The terms transparent, translucent and opaque can be surprisingly confusing for a lot of people. Sometimes, we mean to use one adjective and inadvertently choose another one that was the furthest from our intention. With that being noted, let's give Merriam-Webster's Dictionary a stab at these three adjectives:
transparent: b : fine or sheer enough to be seen through : diaphanous
translucent: b : transmitting and diffusing light so that objects beyond cannot be seen clearly
opaque: : blocking the passage of radiant energy and especially light : exhibiting opacity
The three areas of concern are as follows:
Cosmetics. Many women will do better in a sheer, transparent gloss for the lips. Others feel more balanced in an opaque, matte lipstick, or in between these two extremes.
Hair color: A sheer color gloss or fine highlights will be very enhancing to one, while a solid permanent color that offers 100% gray coverage will be a better choice for another.
Clothing: Some look their best in light, flowing fabrics like gauze. In another case, it is better to wear a smooth or very chunky, textured fabric that lets no light through whatsoever.
Your color season can be very telling as to what will work better for you. (Please note: for the seasonal categories in bold print, the qualities of opacity, translucency and transparency are of even more importance. There are no hard and fast rules....this is all just a general guideline.)
Can experiment with either texture:
True Winter (leans more opaque)
If you do best in opaque garments and finishes, here is what to look for:
Smooth fabrics with a tight weave that do not allow any light through. Heavy cotton, boucle, tweed, plaid, leather and denim are great choices, along with corduroy.
Matte, highly pigmented lipsticks.
You may be the type of person that needs a more dense or solid application of cosmetics to even get them to show up on the face. Bronzer, contour and a heavy coverage foundation may be your best bets.
If translucent is your best choice, be on the lookout for these items:
Smooth, flowing fabrics like cotton, silk or poly knits. Something you may have to wear a tank or slip underneath. Make sure your clothing lets through some light, but not too much.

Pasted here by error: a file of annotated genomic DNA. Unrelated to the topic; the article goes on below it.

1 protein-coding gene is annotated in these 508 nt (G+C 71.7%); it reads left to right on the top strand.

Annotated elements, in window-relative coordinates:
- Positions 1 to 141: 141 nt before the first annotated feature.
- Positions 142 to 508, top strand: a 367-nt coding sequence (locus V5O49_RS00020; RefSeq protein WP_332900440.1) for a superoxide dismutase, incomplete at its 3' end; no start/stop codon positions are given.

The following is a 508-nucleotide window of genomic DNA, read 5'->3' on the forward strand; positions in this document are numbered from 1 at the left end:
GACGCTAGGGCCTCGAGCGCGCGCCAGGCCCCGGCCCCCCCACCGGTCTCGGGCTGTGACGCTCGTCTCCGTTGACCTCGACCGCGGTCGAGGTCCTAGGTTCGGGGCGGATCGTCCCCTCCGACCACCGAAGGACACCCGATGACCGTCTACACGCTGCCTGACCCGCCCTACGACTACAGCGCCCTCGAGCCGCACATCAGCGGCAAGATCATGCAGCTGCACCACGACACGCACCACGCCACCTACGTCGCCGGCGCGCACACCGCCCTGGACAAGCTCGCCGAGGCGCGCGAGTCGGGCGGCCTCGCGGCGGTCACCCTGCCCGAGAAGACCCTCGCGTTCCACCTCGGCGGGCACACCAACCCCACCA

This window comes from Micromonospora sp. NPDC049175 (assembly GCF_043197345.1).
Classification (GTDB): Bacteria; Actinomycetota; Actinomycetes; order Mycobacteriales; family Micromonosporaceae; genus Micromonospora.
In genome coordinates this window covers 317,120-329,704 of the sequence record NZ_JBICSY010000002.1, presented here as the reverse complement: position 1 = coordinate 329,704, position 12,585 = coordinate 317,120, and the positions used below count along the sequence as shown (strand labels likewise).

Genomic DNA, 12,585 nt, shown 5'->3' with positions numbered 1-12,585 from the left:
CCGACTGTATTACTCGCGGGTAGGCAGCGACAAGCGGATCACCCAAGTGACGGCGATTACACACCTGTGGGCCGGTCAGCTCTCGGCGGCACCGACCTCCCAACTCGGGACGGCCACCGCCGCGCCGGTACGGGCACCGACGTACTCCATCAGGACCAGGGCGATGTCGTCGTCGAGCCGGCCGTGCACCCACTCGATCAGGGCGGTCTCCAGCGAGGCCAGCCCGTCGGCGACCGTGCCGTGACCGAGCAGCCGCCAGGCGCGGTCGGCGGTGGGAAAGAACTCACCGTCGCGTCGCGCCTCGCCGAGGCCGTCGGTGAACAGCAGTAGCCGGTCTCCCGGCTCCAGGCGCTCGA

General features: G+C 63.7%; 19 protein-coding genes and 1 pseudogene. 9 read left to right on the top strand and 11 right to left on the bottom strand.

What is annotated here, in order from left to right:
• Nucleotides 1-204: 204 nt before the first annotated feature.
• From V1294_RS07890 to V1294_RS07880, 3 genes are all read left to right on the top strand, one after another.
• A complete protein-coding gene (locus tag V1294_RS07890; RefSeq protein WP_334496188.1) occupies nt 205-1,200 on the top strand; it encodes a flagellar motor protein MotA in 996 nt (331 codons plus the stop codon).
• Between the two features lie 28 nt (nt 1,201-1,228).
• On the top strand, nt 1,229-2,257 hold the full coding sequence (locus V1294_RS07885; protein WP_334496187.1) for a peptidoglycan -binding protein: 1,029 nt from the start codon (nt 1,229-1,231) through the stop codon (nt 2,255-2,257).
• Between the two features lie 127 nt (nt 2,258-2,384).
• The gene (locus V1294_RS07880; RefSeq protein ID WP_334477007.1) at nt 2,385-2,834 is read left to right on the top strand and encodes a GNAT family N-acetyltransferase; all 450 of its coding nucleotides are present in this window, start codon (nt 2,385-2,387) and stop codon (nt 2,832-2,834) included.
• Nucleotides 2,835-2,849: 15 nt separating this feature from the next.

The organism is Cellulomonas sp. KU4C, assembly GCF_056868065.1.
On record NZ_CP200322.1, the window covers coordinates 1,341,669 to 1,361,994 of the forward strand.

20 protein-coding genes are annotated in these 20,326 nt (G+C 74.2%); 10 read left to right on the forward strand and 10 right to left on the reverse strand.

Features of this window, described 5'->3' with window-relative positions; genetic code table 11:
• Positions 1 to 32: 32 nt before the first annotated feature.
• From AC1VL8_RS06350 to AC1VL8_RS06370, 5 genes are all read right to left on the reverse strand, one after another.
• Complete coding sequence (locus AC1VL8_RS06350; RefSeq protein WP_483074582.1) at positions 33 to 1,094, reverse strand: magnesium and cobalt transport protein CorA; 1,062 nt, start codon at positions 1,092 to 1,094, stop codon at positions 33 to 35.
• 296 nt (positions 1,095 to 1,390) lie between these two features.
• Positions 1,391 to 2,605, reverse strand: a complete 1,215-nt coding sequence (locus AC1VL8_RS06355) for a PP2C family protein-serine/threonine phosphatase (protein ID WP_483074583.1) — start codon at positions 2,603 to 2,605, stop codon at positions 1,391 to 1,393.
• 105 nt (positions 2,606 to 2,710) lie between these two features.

Lip stains and balms are pigmented enough, yet are not heavy on the face. Moisturizing lipstick formulas offer a nice color payoff without looking too solid.
You will do best in a makeup application that allows for coverage that can be built in layers. Milky, iridescent or satin finishes are very nice. You may have to mix moisturizer in with your foundation to keep it from looking too heavy.
If you look your best in transparent finishes, here are some things to gravitate towards:
Sheer glosses, balms and stains.
You will do better in sheer washes of color on the face. One of the best tools you can use is a fan brush, since you can better control blush application. A cream or gel blush will be especially nice, since your skin is allowed to show through.
A little bit of sparkle, or some sheen will deflect light outwards, which looks very becoming.
Gauze, chiffon, light silk, anything flowing that can be layered. You can also follow the clothing suggestion above for translucent.
In both the translucent and transparent choices, it is perfectly OK and necessary to have an opaque under layer. Just make sure it is not made of a heavy fabric. You need soft movement in your garments.
I find that True Winter, Bright Winter and Bright Spring are unique. Their color palettes are the strongest ones within the 12 season concept, and because of this, they have more leeway. This general rule applies best to them and also to all of the above seasons:
1) The lighter the hair and skin tone/eye color, the more transparent you should go.
2) The darker the hair, eyes and/or skin tone, the more opacity you will need to look balanced.
Everyone is unique. Opacity may be a necessity for one and transparency may be what another shines her best in.
Feel free to experiment with either one of these three finishes!